Some say that Americans are living in a “postmythical” culture, but the authors disagree. They believe there is a clearly recognizable mythic pattern in American pop culture artifacts (films and TV) such as Rambo, The Matrix, Star Trek, Star Wars, Left Behind, and even Touched by an Angel.

The American Monomyth derives from tales of Judeao-Christian ideas of redemption (linear) rather than pagan (circular), and secularizes them, makes them about temporal matters only. The “supersaviors” are replacements for the Christ figure.

--At least the fighting (which I do not enjoy, unless we’re talking hockey here) is artistic. But so much surround-sound-blood-gurgle-spurting and heads-popping-and-rolling and throats-slitting that it rivals “300.” Yeesh.

--SPFX did nothing for me. But then again, they never do. I’m convinced that SPFX are almost totally a guy thing. We women are in it for the drama, emotions, romance, story.

--Annalin Rudd (the baby princess) is just such a natural! Her parents must be very proud.

--Every time I harshly review movies, I ask myself: And what have YOU produced???

--The most peaceful person I ever met was an AAA guy in Los Angeles when my alternator exploded on the 405 late at night. I mean, he had those imperturbably peaceful eyes like Yang, and it turns out he was a serious practitioner of Aikido.

--Cinematographically, the close-ups are great. Lee really excels at close-ups.

--Good soundtrack.

--“Gallipoli” is one of the best war films ever made. Shows the reality. The fragility of human beings. That we are not made for war. (Not even the toughest of warriors.)

--There’s something just wrong about women-warriors, killer-girls. When did we start to see a proliferation of them in film?

--Anachronistic automatic weapons in the old-time Wild West. Seems to be the only anachronism in the movie. Just had to ratchet up the mayhem I guess. The rhythmic pounding of the “artillery” almost becomes a sick* soundtrack at a certain point.

--Kate Bosworth is very pretty.

--When Yang is young and in training, his ninja-master tells him his heart isn’t hard enough, that he has the heart of a “priest.” Hmmmm.
*original meaning of word “sick,” not “cool”

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December 5, 2010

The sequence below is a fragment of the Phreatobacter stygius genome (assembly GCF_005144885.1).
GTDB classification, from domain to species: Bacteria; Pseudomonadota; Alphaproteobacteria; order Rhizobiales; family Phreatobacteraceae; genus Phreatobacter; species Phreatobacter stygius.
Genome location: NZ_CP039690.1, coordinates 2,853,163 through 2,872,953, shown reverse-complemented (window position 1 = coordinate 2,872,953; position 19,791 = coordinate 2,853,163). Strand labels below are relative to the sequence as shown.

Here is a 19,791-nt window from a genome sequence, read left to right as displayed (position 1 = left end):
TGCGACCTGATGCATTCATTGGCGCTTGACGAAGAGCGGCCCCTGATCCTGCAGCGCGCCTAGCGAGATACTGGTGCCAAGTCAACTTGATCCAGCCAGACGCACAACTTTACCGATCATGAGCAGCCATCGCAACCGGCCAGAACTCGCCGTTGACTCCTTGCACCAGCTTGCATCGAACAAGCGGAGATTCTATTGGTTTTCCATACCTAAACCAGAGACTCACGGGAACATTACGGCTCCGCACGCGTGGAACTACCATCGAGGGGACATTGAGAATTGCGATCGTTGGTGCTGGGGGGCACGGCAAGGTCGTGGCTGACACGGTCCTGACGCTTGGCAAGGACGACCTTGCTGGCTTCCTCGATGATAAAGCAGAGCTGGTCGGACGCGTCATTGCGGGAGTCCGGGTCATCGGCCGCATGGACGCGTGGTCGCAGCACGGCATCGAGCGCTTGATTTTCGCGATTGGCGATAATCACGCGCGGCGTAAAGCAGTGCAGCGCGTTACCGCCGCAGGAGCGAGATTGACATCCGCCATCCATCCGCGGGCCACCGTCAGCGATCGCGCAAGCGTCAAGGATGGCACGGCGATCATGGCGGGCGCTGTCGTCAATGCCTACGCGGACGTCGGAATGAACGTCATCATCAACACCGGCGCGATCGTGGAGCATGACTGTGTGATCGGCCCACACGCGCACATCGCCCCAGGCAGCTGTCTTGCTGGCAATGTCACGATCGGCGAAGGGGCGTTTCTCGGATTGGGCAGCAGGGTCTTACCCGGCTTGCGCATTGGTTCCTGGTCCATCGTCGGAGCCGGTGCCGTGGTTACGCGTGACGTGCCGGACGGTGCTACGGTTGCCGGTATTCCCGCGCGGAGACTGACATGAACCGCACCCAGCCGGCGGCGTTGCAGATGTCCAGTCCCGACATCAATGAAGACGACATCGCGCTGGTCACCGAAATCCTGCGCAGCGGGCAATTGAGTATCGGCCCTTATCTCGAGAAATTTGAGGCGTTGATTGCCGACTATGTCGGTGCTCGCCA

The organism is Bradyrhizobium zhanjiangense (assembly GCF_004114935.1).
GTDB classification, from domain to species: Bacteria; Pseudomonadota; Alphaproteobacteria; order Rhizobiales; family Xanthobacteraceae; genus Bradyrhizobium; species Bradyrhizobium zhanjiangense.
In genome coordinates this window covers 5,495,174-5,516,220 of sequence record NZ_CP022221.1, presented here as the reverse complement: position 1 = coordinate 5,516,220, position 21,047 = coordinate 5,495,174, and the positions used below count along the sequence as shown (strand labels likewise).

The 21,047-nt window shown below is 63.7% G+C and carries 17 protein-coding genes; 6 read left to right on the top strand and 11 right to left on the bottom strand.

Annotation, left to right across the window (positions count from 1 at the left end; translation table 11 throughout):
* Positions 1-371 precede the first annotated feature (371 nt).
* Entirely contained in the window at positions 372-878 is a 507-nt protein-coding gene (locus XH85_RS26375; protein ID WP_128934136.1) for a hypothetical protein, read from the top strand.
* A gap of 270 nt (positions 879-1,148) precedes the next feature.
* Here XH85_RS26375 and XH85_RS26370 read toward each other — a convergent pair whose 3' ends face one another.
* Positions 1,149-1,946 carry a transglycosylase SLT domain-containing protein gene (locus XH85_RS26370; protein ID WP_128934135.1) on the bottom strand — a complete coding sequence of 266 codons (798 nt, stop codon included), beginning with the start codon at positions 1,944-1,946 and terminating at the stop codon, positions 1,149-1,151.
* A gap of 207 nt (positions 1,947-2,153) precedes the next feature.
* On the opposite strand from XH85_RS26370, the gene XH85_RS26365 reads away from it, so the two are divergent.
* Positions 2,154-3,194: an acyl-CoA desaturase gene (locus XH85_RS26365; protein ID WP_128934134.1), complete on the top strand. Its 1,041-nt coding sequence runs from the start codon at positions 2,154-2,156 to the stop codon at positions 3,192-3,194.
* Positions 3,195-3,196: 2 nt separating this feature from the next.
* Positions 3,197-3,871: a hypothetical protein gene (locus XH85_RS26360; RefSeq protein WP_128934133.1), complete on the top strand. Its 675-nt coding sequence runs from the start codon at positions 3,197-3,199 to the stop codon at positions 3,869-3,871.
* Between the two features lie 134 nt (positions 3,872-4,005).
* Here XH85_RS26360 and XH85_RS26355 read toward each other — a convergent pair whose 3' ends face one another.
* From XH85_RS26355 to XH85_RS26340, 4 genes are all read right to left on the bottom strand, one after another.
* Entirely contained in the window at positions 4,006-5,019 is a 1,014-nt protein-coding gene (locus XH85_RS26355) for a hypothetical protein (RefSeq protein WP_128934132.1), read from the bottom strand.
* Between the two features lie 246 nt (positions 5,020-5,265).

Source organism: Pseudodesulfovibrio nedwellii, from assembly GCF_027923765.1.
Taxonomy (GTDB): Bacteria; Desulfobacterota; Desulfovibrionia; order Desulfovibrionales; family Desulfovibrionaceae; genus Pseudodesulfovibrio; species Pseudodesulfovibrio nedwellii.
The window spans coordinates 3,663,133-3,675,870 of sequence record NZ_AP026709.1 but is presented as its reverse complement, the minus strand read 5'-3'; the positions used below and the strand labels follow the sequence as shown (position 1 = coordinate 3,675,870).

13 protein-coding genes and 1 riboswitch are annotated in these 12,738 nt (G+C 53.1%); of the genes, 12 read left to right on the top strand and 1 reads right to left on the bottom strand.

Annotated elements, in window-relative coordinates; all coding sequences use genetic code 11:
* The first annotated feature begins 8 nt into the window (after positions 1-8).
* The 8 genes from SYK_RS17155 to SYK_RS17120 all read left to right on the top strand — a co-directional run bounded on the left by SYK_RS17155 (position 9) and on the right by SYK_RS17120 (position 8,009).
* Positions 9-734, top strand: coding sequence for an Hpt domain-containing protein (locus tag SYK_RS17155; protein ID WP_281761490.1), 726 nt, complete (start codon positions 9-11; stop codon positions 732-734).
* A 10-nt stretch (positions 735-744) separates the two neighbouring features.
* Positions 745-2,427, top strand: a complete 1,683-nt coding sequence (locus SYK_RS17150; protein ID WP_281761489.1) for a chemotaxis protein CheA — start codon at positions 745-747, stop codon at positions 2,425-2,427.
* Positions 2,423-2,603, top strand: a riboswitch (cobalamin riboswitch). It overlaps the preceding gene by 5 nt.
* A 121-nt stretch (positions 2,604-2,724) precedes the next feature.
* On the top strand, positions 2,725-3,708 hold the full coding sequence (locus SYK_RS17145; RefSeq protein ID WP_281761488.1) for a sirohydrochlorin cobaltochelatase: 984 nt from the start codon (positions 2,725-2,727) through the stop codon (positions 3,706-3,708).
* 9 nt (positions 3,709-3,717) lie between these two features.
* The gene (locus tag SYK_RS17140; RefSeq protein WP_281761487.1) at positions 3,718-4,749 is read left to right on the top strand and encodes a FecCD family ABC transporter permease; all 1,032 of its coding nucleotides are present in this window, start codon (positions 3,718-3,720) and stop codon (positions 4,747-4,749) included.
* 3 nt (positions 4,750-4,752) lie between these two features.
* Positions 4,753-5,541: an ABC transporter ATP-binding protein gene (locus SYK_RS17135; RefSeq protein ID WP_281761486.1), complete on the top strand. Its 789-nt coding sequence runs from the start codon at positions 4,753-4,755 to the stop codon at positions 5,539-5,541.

A real nun: Sr. Mary Thecla, fsp

1. “The Trouble with Angels” 1966/”Where Angels Go, Trouble Follows” 1968—“Showed different personalities in community, how we’re not perfect, how virtues like patience are needed.” Some liked the sequel better than the original. Others didn’t like the sequel at all. “Rosalind Russell potrayed a mother superior who was a blend of strength and sisterly love." “This movie STILL wants to make me be a nun” (from a Sister in religious life over 40 years). “Realistic enough.” “This movie has endured.” “Rosalind Russell expressed the right emotions at the right times.” “Great nunny, idealistic, can-do, spunky spirit. Nuns aging gracefully.” "Nuns loving and forming a generation of younger women who will not share their lifestyle, but the nuns don't look down on the pop culture, they just give the young ladies values and inspiration."

2. “Sound of Music” 1965—“The mother superior was inspiring.” “Mother superior’s theme song ‘Climb Every Mountain’ is a great summation of religious life.”

3. “Song of Bernadette” 1943 (winner of 4 Oscars!)

4. “Bells of St. Mary’s” 1945—The sisters don’t seem to mind the maudlin movies as opposed to the priests who do not suffer them at all. They somehow find them inspiring before and after entering the convent themselves. The question here also is: Was the Church “acting” like this and was Hollywood “reporting”? Was society a little more actually “like this” at the time? Was there a certain earnestness, high ideals, keeping up of appearances, perhaps some denial mixed in? Was American society as a whole truly more innocent and simple as depicted? Remember, these movies were made on the heels of the Depression (when the cheeriest songs ever written played on the radio to keep people’s spirits up: “Always Look for the Silver Lining,” “On the Sunny Side of the Street,” etc.) and World War II.

5. “Doubt” 2008—Several sisters agreed this was realistic to the times it portrayed (and of course, this is the overwhelming consensus of anyone who did the Catholic school experience of these times), and several mentioned the “gristle” scene as very true! Sr. Aloysius also rocks the casbah.

6. “Come to the Stable” 1949 

7. “Dead Man Walking” 1995—“The most realistic/authentic, best-developed character of the reality of a particular nun ever.”

8. “Heaven Knows, Mr. Allison” 1957—“More realistic than most.”

9. “Sr. Act I” 1992—Nuns always mention the freezer-raiding scene for ice cream as very realistic. (Also, the songs about Jesus being our honey are the heart of religious life.)

10. “Painted Veil” 2006—(Diana Riggs as a nun again!) “Wise, down-to-earth mother superior.” One nun liked this line from Mother Superior: “When love and duty are one, grace is within you.”

11. "Entertaining Angels--The Dorothy Day Story" 1996--Sports an intelligent and engaged nun who can match wits with the pre-conversion Dorothy Day.